Balance and speed are two crucial elements of skiing but how do you use them? More importantly lets look at how you use balance and speed together to make your skiing the best it has ever been.
Being balanced on your ski involves much more than being centered over your feet. While that is the first step, it goes much deeper. To be truly balanced all your movements must work together to move the same direction at the same time. For instance, if you want to pull out for your gate; your shoulders, hips and feet must move together away from the boat to make an effective outbound move. If you try to make these movements independently you will find yourself feeling extreme disconnect throughout the course. If your entire body is making simple movements across the course and through the turns you can truly be in tune with what your ski is doing and maximize your efficiency and pulling power.
If speed is your friend then maintaining constant speed is your best friend. Your speed starts with the acceleration you take out on your gate pull-out. From this point it is optimal to carry this same speed throughout the course. By carrying this speed and not decelerating in the turn you allow yourself to maximize width on the boat and maintain position in the course. Any time you decelerate as a skier the boat continues on its straight line down the lake, thus forcing you more down course. The key is to move wide with speed, maintain a tight line and keep your ski moving through the backside of the turn.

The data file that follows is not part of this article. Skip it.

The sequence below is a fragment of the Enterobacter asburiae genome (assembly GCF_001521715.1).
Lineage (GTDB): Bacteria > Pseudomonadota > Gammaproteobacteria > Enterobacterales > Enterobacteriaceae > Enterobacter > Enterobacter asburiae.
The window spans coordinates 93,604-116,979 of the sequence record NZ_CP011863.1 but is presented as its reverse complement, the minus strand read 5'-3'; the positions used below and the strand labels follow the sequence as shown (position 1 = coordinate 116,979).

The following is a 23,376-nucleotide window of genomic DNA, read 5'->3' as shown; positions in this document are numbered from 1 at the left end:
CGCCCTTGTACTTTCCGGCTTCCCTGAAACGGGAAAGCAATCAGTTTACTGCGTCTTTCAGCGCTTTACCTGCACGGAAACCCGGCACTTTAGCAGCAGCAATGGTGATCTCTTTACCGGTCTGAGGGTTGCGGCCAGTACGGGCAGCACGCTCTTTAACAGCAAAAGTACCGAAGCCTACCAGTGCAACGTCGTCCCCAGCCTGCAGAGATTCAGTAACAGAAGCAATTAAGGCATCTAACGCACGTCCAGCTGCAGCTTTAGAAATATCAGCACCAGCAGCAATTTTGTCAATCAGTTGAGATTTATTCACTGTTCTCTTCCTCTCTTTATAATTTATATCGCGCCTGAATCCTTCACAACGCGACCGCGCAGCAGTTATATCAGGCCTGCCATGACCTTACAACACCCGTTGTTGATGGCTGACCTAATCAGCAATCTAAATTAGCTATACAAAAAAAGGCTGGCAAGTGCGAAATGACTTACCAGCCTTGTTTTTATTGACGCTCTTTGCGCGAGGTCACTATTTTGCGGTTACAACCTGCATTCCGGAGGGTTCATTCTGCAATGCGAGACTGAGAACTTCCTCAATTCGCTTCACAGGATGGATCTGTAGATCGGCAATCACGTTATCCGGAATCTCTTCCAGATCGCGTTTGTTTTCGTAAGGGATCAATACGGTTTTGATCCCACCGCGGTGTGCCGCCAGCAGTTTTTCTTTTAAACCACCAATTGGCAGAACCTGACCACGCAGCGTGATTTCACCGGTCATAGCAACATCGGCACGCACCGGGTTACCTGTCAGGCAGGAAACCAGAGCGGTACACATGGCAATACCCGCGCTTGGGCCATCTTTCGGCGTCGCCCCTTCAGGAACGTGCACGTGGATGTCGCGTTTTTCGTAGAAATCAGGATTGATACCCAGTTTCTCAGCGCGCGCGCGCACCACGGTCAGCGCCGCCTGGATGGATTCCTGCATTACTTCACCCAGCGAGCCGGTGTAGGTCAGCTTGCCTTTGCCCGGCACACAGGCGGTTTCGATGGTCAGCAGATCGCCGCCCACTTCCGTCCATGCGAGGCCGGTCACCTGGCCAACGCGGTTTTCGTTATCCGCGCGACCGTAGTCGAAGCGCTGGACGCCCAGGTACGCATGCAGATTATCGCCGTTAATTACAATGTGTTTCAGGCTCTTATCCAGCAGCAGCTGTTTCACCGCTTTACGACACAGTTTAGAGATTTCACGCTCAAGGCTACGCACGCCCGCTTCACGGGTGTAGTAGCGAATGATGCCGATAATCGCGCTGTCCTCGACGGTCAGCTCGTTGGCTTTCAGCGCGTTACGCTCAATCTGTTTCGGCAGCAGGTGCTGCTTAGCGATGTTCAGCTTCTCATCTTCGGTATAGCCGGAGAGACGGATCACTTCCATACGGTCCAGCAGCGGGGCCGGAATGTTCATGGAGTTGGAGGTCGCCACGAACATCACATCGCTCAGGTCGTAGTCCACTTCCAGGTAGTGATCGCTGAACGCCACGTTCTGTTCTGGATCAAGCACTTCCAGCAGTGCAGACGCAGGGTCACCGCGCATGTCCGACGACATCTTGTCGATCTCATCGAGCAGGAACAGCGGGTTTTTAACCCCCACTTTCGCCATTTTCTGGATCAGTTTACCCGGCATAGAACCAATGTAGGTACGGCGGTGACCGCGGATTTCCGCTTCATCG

Combining your balance and speed maximizes your potential. By taking your strong balanced position over your ski and using it to carry speed in the course you allow yourself to take more width and ski a more up-course line. One thing that really helps bring these two together is keeping both hands on the handle longer into the turn. This does not mean pulling longer but keeping both hands on for balance. As your free hand comes off the handle your inside shoulder naturally begins to drop. By keeping your hand on longer it allows your shoulders to stay more level thus allowing you to carry speed through the turn more effectively. Remember that simple is better. As skiers we often tend to over complicate things. Having a balanced pulling and turning position linked together as fluid as possible maximizes effectiveness.